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David Rubenstein’s Weak Case for Fearing China

Summary:
Tyler Cowen recently interviewed wealthy philanthropist David Rubinstein and, as with most Cowen interviews, the conversation ranged over many topics. I found most of them interesting. What particularly caught my eye, given current issues, was Rubinstein’s fear of China. Here’s part of the conversation. COWEN: Within, say, a 25-year time horizon, what do you think is the greatest risk to American prosperity? RUBENSTEIN: Probably the rise of China. China is a bigger population than we have by three times. Given the fact that they have a different type of capitalist system than we do — but they have a capitalist system, I would say — given their population base and their technology strengths, I think that we will have to recognize at 25 years from now, it’s

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David Rubenstein’s Weak Case for Fearing China

Tyler Cowen recently interviewed wealthy philanthropist David Rubinstein and, as with most Cowen interviews, the conversation ranged over many topics. I found most of them interesting.

What particularly caught my eye, given current issues, was Rubinstein’s fear of China. Here’s part of the conversation.

COWEN: Within, say, a 25-year time horizon, what do you think is the greatest risk to American prosperity?

RUBENSTEIN: Probably the rise of China. China is a bigger population than we have by three times. Given the fact that they have a different type of capitalist system than we do — but they have a capitalist system, I would say — given their population base and their technology strengths, I think that we will have to recognize at 25 years from now, it’s unlikely we’ll be the biggest economy in the world. If we’re not the biggest economy in the world, it’s unlikely we can support the biggest military in the world and unlikely we’ll be the biggest geopolitical power in the world.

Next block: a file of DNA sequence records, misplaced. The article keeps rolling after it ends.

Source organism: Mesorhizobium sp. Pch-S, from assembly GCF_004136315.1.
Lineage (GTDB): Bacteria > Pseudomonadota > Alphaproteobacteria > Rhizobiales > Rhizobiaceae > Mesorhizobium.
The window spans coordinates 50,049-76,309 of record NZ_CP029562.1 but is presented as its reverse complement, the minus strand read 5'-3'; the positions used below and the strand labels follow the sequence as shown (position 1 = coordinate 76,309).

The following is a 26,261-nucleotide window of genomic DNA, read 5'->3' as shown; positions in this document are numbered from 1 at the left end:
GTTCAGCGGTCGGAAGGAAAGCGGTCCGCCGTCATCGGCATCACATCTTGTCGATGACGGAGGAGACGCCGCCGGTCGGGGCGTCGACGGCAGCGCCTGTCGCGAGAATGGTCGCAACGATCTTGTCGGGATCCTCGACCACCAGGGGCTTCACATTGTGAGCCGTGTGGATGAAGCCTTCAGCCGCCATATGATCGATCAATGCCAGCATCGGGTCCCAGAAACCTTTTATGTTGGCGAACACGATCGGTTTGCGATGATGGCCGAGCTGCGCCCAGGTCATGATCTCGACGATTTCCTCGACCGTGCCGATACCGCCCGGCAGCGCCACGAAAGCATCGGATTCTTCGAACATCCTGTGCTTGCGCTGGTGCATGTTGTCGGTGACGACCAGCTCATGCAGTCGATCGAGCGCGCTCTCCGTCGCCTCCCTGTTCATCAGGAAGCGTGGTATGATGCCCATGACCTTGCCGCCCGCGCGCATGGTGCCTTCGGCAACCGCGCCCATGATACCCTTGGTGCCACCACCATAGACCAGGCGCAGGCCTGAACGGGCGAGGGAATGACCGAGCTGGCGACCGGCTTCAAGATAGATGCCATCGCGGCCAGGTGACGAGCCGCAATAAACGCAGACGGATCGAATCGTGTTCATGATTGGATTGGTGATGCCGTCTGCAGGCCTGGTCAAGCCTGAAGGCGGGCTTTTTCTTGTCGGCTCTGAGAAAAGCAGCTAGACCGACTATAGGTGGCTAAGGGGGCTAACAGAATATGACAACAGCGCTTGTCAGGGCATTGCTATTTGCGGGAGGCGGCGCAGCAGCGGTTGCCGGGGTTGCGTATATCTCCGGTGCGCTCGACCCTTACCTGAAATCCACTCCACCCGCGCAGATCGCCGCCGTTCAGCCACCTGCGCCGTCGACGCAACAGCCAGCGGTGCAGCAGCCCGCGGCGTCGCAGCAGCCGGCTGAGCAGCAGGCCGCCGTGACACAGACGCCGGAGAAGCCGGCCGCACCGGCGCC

Tyler often wants to move quickly to the next issue that interests him but he, like me, didn’t find this persuasive. So he probed:

COWEN: But how would that harm our prosperity? I can see it might be bad for smaller Asian nations, bad for Taiwan, obviously, but many others. But why would we be worse off as economic entities?

RUBENSTEIN: Generally, the most prosperous countries tend to be ones that are leaders in, let’s say, their given area. If we’re not the leader in technology and we’re not the leader in financial services because those worlds have shifted to China, we probably won’t get the profits and the most talented people coming here, and a lot of other things that you need to be a prosperous country.

These are all things you need to be a prosperous country? Seriously? Would Rubinstein say that Canada, Japan, Germany, and Switzerland, to name four, are not prosperous countries?

Rubinstein continues:

We’ve been the biggest economy in the world since 1870, and probably, in about 10 years or so, as measured by GDP, we won’t be. By purchase [sic] price parity, we’re already not the biggest.

True, but prosperity and size are two different things.

Unfortunately Tyler didn’t probe further.

I wrote here about why I don’t see China as an economic threat to us. I do see it as a military threat to countries around it. But it’s not a threat to us militarily either. The Pacific Ocean is awfully handy.

David Henderson
David R. Henderson (born November 21, 1950) is a Canadian-born American economist and author who moved to the United States in 1972 and became a U.S. citizen in 1986, serving on President Ronald Reagan's Council of Economic Advisers from 1982 to 1984.[1] A research fellow at Stanford University's Hoover Institution[2] since 1990, he took a teaching position with the Naval Postgraduate School in Monterey, California in 1984, and is now a full professor of economics.[3]

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